How Success Happens

Manufacturing can survive and remain a vital cog in our economy, but it takes hard work…

 

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All too often lately, I sense a feeling of entitlement in some areas of manufacturing.

I know how that sounds—U.S. manufacturers rightly feel they’ve been bludgeoned throughout the past 20 years or so by government trade policies, along with a shifting perception in our culture that a career in manufacturing is in some way less-than-noble, not lucrative and unrewarding.

There are some small-to-medium manufacturers I talk to that say things are hopeless. They tell me their industry and government have abandoned them, and there’s nothing they can do about it.

In the past week in the media, I’ve seen two examples of what I think are brilliant stories of the U.S. manufacturing community rallying to preserve and sustain its viability. As I thought about it, it occurred to me that not only are they inspirational and uplifting—they also represent what manufacturers around the world will eventually have to wrestle with as markets shift, trade policies and channels are refined, and new economies and markets emerge.

Here’s my take on those two great examples:

The Cradle of Tool and Die. The "Wall Street Journal" recently published a story titled "Joy in Meadville," a brief study of the Pennsylvania town that is considered the birthplace of America’s tool and die industry. The story got my attention because I recently spoke to a few shop owners in Meadville, and I had heard from them the same cautious optimism displayed in the article.

What has Meadville a bit more confident than other U.S. manufacturers is the combination of moving into growth businesses and markets and creation of a technical school by the local business community and government that helps to provide new employees for Meadville’s shops and plants.

In the article, one shop owner says 10 years ago automotive work accounted for 80 percent of his business. Now, that number is only 5 percent, since he moved his business into medical and aerospace—more profitable and sustainable markets. While he says business is down overall, these moves set his business up to enjoy less of a downturn than his competitors.

Also, Meadville’s technical school not only provides programs that help to sustain the local workforce; it also gives access to its high tech equipment to smaller manufacturers, allowing them to compete for higher-tolerance, more profitable work.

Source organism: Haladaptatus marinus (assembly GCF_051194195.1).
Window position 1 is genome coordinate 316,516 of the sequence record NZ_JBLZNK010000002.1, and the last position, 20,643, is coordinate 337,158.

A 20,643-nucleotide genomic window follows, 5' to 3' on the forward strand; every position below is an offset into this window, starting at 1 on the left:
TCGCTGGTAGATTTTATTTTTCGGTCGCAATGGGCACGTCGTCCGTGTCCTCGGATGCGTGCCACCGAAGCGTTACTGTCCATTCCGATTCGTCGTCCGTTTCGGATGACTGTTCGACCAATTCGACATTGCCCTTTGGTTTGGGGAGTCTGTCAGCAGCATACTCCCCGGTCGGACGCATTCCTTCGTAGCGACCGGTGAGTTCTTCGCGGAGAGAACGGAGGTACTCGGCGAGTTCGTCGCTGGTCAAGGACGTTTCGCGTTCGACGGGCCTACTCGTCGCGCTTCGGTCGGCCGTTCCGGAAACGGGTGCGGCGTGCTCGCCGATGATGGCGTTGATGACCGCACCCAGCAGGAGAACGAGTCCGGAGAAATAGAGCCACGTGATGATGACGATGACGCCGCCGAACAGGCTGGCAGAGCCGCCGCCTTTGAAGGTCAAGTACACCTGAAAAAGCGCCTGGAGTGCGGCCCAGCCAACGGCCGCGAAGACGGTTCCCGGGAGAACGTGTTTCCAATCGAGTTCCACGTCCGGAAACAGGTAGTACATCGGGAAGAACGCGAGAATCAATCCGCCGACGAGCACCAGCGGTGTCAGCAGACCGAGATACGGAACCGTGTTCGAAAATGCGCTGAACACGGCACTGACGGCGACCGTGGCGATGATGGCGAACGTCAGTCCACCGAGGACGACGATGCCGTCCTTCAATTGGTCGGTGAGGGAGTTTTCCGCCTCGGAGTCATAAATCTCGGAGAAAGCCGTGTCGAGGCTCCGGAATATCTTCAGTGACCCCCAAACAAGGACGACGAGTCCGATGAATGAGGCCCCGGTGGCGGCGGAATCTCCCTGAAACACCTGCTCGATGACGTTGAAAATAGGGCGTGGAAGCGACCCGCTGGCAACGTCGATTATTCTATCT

(To read the article, Google "Joy in Meadville," and be sure to check out the slideshow that accompanies the piece.)

Inspired Training. NBC News recently aired a story shot in March at S.C. Manufacturing, a shop in Akron, Ohio, that works in tandem with the local Akron CNC Training Center (www.akroncnc.com) to provide CNC machining skills training to local students.

That seems like pretty standard stuff, I know. But in my view, S.C. Manufacturing has gone above and beyond the call of duty by providing its workers free mentoring services for these students and offering access to its facilities as a place to learn and train.

I was inspired by S.C.’s message—that giving back to its community and the industry was a responsibility not taken lightly. And I wonder, "What if all shops took such a strong step toward nurturing our own and helping laid-off workers and young people through tangible efforts like these."

Yes, We Can. To me, both of these stories reinforce the importance of embracing change rather than being victims of it. In the face of global recession, governmental and cultural indifference, and shifting markets, these communities and the heroes in them are taking action and creating opportunity where most would expect little to exist.

Manufacturing can survive and remain a vital cog in our economy, but it takes hard work and an acceptance of and commitment to change. However, it can be done.

Maybe your company or community is making the same sort of investment in the success and future of manufacturing. If so, I’d love to hear your story. Contact me, and let me hear about it.